Iv Support Vector Machines(SVM)
We use a soft margin support vector machine with
rbf kernel (SVM) to find a safe path amidst obstacles as per [14]. Safety in our path is guaranteed in terms of maximum margin boundary provided by SVM. The formulation to find a path is given as follows.Let be a set of training examples. Where are x and y coordinates sampled from obstacle locations in occupancy map and
is the label assigned to each example. Labels are assigned based on obstacle’s location with respect to center line (left/right). A simple clustering algorithm like Kmeans proves adequate. The hyper plane separating two sets of labels in
is given by . The parameters can be obtained by solving the following optimization problem:subject to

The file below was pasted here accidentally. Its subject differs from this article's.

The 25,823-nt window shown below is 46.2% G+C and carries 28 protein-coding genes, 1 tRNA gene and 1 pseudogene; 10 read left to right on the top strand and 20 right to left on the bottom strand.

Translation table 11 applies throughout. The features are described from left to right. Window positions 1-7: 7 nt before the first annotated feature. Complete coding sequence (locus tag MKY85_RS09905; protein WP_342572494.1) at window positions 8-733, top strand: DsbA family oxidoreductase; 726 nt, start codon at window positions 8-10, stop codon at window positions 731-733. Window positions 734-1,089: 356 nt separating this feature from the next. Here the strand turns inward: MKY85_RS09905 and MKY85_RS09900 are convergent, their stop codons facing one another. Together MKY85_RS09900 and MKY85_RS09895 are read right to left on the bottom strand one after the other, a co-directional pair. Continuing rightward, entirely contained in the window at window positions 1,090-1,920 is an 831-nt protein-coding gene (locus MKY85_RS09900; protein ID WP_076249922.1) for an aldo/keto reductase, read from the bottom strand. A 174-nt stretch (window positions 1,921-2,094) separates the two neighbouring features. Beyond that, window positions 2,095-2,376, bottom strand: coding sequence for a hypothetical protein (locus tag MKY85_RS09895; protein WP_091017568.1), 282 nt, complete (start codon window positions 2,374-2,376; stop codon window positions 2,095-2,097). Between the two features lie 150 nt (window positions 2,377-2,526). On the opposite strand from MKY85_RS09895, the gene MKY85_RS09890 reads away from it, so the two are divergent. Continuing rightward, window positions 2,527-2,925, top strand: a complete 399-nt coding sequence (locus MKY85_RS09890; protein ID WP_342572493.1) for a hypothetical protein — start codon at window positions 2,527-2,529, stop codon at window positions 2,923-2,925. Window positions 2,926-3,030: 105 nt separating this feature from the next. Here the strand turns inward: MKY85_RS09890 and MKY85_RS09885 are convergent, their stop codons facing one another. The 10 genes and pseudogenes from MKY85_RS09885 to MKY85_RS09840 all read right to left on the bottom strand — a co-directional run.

Such a boundary is limited by two factors: (a) It doesn’t allow any misclassification of training examples (b) It doesn’t allow nonlinear separating boundary. To overcome limitation (a), we adopt [15] formulation to allow few misclassifications. This leads to the problem:
subject to 
Here, is a slack variable and controls the relative importance given to maximum margin and misclassifications. If is large, separating hyper plane prioritizes misclassifications over margin and if is small, hyper plane allows misclassifications. The dual of this problem can be written as,
(1)  
subject to  
This dual problem is convex and can be solved efficiently using interior point solvers. Now, limitation (b) can be tackled by incorporating kernel trick to project to higher dimensional space . However, we don’t explicitly need to specify the function since dual formulation in (Eq. 1) only deals with dot product between and . So, we can define a RBF kernel that returns dot product in higher dimensional space.
The equation of the boundary is given by
(2)